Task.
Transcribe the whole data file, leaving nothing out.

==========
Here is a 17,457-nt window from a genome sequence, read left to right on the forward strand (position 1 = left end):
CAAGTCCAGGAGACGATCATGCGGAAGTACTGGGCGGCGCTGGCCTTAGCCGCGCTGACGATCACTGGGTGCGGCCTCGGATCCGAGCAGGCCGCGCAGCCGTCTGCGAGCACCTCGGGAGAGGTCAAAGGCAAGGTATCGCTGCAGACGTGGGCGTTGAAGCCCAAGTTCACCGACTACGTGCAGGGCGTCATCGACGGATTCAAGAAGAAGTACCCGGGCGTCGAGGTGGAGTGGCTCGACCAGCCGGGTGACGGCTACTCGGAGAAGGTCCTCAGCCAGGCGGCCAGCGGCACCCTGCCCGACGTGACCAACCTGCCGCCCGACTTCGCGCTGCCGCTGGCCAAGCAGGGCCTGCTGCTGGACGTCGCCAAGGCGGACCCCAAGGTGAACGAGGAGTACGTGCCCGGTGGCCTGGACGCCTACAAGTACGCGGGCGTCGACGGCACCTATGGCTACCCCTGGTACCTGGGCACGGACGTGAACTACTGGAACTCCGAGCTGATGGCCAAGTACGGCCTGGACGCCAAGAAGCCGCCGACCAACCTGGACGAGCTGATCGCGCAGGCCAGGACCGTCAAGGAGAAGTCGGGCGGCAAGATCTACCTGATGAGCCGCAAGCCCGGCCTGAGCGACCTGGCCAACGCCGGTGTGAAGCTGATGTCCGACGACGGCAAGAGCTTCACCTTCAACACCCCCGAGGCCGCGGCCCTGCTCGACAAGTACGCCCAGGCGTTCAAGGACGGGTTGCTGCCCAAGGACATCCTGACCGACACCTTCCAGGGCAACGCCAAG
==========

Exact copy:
Here is a 17,457-nt window from a genome sequence, read left to right on the forward strand (position 1 = left end):
CAAGTCCAGGAGACGATCATGCGGAAGTACTGGGCGGCGCTGGCCTTAGCCGCGCTGACGATCACTGGGTGCGGCCTCGGATCCGAGCAGGCCGCGCAGCCGTCTGCGAGCACCTCGGGAGAGGTCAAAGGCAAGGTATCGCTGCAGACGTGGGCGTTGAAGCCCAAGTTCACCGACTACGTGCAGGGCGTCATCGACGGATTCAAGAAGAAGTACCCGGGCGTCGAGGTGGAGTGGCTCGACCAGCCGGGTGACGGCTACTCGGAGAAGGTCCTCAGCCAGGCGGCCAGCGGCACCCTGCCCGACGTGACCAACCTGCCGCCCGACTTCGCGCTGCCGCTGGCCAAGCAGGGCCTGCTGCTGGACGTCGCCAAGGCGGACCCCAAGGTGAACGAGGAGTACGTGCCCGGTGGCCTGGACGCCTACAAGTACGCGGGCGTCGACGGCACCTATGGCTACCCCTGGTACCTGGGCACGGACGTGAACTACTGGAACTCCGAGCTGATGGCCAAGTACGGCCTGGACGCCAAGAAGCCGCCGACCAACCTGGACGAGCTGATCGCGCAGGCCAGGACCGTCAAGGAGAAGTCGGGCGGCAAGATCTACCTGATGAGCCGCAAGCCCGGCCTGAGCGACCTGGCCAACGCCGGTGTGAAGCTGATGTCCGACGACGGCAAGAGCTTCACCTTCAACACCCCCGAGGCCGCGGCCCTGCTCGACAAGTACGCCCAGGCGTTCAAGGACGGGTTGCTGCCCAAGGACATCCTGACCGACACCTTCCAGGGCAACGCCAAG